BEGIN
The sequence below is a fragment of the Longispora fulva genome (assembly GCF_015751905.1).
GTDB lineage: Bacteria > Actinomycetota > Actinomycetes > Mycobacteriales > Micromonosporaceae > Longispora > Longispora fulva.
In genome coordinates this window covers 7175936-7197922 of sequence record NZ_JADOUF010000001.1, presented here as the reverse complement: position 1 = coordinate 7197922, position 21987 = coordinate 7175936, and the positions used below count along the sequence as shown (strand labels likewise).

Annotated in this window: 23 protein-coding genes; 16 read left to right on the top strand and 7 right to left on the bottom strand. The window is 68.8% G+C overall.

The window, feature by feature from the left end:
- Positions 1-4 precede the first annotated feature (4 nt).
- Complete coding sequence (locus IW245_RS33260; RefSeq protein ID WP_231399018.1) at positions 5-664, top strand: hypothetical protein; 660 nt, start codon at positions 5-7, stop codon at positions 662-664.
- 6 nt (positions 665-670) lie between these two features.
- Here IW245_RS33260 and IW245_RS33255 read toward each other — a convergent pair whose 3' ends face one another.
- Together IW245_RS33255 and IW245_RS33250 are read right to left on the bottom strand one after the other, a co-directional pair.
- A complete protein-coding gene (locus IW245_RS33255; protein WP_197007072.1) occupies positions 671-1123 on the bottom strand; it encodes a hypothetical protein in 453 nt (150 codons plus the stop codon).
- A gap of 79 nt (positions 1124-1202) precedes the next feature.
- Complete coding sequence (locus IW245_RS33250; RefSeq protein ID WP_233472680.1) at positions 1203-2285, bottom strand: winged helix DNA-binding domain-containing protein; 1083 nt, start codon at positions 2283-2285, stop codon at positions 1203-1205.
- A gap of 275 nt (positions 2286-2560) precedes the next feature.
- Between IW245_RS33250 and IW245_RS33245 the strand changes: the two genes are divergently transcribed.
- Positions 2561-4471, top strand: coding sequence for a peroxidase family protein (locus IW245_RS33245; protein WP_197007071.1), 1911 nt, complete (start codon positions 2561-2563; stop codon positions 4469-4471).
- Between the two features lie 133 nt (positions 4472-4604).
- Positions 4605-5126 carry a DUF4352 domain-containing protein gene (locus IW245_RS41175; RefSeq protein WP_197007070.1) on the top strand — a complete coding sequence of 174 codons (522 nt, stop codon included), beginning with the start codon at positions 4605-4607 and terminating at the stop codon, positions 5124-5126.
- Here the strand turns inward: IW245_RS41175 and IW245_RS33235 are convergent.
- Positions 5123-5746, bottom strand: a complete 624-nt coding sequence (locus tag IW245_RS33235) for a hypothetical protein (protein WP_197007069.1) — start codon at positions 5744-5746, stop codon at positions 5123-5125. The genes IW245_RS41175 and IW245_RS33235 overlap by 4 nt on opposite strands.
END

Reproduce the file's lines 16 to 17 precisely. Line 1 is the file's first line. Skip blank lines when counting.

- Positions 2561-4471, top strand: coding sequence for a peroxidase family protein (locus IW245_RS33245; protein WP_197007071.1), 1911 nt, complete (start codon positions 2561-2563; stop codon positions 4469-4471).
- Between the two features lie 133 nt (positions 4472-4604).